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Super Bowl XLVII: From Madison Avenue to Your Big Screen, TV, the Pinnacle of Consumption


By Rick Horrow and Karla Swatek

February 1, 2013

It’s finally just hours away. The Super Bowl is upon us once again. This year’s 47th edition pits the San Francisco 49ers against the Baltimore Ravens in New Orleans, and claims as its most interesting storyline two close-knit brothers coaching against each other for the title.

For the vast majority of people around the globe, of course, the Super Bowl is a television event—one that provides a healthy chunk of the annual operating budgets both for the NFL itself and for its television partners. In the U.S., it’s CBS’ turn this year. The network paid a whopping $622 million for its NFL rights this season, but it will make up more than one third of that expenditure from the advertisements aired on Super Bowl Sunday alone. Super Bowl commercials this year are averaging a record $3.7-3.8 million per 30-seconds, with some ads having sold for more than $4 million. The total estimated ad revenue for CBS: $263 million (approximately 70 spots @ $3.75 million average).

This weekend, CBS is planning round-the-clock TV coverage from New Orleans, and on-site coverage from other networks has also increased. Sibling channel CBS Sports Network will have over 50 hours of live coverage, while NBC Sports Network will have more than 20 live hours. ESPN will broadcast over 120 hours of live TV and radio programming. But the league’s own NFL Network, not to be outdone, is planning 140 hours of TV coverage in total, up 41% over last year, with 425 employees working on-site.

To drive the now-mandatory “second screen” experience, all of the networks’ digital media units are ramping up their Super Bowl platforms. Enhanced features on CBSSports.com include the first-ever live stream of the Pepsi Super Bowl XLVII Halftime Show featuring 16-time Grammy-Award winner Beyoncé, immediate access to Super Bowl ads as they are broadcast on TV, and additional camera angles allowing fans to see the action from different perspectives. Ad Week cited media buyers as estimating that CBS will make between $10-12 million for its second screen platform alone.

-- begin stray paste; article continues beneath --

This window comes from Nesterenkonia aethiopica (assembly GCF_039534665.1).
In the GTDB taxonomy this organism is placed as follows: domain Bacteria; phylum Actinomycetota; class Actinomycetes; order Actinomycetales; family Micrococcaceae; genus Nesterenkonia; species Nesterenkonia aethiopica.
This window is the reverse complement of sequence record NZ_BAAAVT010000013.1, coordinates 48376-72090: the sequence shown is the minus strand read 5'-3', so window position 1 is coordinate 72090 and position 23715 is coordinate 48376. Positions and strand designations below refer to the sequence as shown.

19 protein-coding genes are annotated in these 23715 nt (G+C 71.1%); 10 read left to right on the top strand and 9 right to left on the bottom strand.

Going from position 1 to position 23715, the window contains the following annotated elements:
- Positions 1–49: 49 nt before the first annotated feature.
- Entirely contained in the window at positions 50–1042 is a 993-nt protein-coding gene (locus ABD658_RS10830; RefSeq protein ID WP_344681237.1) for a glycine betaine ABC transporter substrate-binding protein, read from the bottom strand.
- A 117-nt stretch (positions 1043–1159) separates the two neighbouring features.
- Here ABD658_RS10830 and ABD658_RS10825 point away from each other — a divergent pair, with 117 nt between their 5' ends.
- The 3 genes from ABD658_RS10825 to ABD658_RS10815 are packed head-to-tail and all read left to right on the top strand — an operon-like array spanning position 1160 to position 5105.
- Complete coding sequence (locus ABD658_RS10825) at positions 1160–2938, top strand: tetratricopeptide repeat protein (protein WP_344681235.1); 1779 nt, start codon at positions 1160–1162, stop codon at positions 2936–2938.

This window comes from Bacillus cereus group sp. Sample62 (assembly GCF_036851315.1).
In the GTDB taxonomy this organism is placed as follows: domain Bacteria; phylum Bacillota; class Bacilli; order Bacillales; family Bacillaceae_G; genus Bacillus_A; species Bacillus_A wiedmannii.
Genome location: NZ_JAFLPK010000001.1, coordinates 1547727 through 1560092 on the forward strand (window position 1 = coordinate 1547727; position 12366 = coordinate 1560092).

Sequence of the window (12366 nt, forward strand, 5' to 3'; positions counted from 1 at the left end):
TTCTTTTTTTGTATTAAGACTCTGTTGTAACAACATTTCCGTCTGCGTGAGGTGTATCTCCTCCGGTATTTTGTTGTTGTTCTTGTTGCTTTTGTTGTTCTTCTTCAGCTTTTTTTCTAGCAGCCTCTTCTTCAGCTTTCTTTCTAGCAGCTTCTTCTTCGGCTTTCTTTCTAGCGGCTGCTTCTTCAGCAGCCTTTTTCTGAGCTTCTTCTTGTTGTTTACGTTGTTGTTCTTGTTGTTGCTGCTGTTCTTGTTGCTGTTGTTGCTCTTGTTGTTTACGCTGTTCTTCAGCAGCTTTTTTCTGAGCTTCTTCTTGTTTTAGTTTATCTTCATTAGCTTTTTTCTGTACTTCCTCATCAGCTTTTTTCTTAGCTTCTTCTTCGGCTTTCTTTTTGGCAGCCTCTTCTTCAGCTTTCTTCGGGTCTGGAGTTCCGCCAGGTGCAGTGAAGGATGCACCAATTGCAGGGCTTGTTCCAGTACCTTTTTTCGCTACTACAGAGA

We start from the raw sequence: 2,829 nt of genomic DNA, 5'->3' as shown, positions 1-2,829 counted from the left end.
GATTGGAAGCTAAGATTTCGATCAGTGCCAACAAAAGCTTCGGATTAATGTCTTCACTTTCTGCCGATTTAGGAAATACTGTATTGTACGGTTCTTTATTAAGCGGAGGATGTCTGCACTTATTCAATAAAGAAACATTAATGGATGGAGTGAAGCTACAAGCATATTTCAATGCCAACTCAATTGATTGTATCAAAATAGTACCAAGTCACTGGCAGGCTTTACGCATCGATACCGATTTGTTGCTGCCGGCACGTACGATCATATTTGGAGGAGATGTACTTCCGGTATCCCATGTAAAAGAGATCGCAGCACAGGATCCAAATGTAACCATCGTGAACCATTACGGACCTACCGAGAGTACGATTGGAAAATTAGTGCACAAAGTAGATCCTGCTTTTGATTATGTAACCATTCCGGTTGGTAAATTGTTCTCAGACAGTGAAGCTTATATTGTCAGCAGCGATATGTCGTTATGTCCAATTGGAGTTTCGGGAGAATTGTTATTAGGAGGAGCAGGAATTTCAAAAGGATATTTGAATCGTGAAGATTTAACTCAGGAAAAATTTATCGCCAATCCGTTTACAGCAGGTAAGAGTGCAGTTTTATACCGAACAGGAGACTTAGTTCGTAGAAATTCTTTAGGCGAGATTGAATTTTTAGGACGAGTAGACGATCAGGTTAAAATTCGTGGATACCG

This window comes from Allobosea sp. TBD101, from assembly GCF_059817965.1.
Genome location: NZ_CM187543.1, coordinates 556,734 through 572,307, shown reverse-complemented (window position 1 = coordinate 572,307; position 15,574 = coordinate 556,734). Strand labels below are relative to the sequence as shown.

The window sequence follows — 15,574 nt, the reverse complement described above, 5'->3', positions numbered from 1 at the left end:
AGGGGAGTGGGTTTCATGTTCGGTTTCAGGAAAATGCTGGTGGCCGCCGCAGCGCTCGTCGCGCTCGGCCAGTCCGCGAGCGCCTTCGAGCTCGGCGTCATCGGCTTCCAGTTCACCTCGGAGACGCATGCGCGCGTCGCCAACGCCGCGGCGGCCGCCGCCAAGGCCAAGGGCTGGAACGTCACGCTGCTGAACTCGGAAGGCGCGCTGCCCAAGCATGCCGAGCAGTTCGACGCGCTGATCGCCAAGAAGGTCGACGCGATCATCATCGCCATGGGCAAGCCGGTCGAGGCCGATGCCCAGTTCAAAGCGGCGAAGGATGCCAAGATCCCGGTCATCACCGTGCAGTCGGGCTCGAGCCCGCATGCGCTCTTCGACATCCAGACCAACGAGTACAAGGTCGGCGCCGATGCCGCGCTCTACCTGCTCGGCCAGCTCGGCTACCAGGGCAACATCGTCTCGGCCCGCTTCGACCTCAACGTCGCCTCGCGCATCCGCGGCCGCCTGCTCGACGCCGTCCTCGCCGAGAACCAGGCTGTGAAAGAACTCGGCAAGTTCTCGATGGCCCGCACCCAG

The Super Bowl is much more of an entertainment platform than a football championship, and outside of its splashy halftime program featuring the likes of the Rolling Stones, the Black Eyed Peas, Madonna, and now Beyoncé, its unique and innovative ads are the main reason that millions of people watch the game in the first place.

Super Bowl ads are generally exclusive, usually created to launch a new product, and do their best to be as memorable—and provocative—as broadcast censors will allow.

Anheuser-Busch’s Bud Light, Doritos, the webhosting company Go Daddy (featuring sexy NASCAR driver Danica Patrick), pretty much all automakers, and the dueling soft drink giants Coca-Cola and Pepsi are Super Bowl regulars.

Coca-Cola hopes to build on its well-received ads from last year’s Super Bowl with a new spot that allows fans, via social media, to vote on a commercial that will debut immediately after the game. Coca-Cola last week debuted its minute-long “Mirage” spot, which, according to AdAge, “showcases three teams—a pack of cowboys, a group of ‘Badlanders’ and a troupe of Vegas-style showgirls—racing through a desert for a giant bottle of Coke. The group with the most fan votes wins the spot.

Over time, besides letting fans vote on their favorites, it has become popular for advertisers to release all or just a tease of their ads ahead of time online. This year, Volkswagen felt the full force of cyber critique when their follow on ad to last year’s wildly popular “Star Wars” spot was accused of racism.

After Volkswagen released its new “Get Happy” Super Bowl ad on Monday—depicting a white office worker from Minnesota speaking in a Jamaican accent—the company received a backlash of criticism. By now, however, comments on the ad’s YouTube page are overwhelmingly positive, proving once and for all that all PR is good PR. Or as American comedian D.L. Hughley so aptly put it on “Good Morning America”: “If Jamaicans can make a movie where they’re bobsledding, then Minnesotans can speak with a Jamaican accent.”

You can’t take in all this football and ad fodder without some nourishment—the typical Super Bowl menu has ballooned from a halftime pizza to a daylong food orgy.

Super Bowl Sunday is the second biggest day for food consumption behind Thanksgiving—the National Chicken Council claims that Americans will eat 1.23 billion chicken wings on Sunday, and the event is also D-Day for number of pizzas delivered and avocados consumed.

But this all comes at a price. CUNY’s Hunter College notes that it would take 209 minutes performing in a marching band to burn off the calories in two slices of Dominos Bacon Cheeseburger Feast Hand-Tossed Specialty Pizza, and 59 minutes of stadium stair climbing to burn off one Sloppy Joe. As for those wings, if you eat a half-dozen traditional hand-spun Buffalo Wild Wings dipped in ranch dressing, you’ll have to do “the Wave”—6,480 times.




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Beyond the Scoreboard
Rick Horrow, America’s leading expert in sport business, and coauthor Karla Swatek give fans an inside look at the multibillion-dollar world of professional sport.
$19.95
Beyond the Scoreboard eBook
Rick Horrow, America’s leading expert in sport business, and coauthor Karla Swatek give fans an inside look at the multibillion-dollar world of professional sport.
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Beyond the Scoreboard: Chapter 1. The Mega-Master Super Series XLXL eBook chapter
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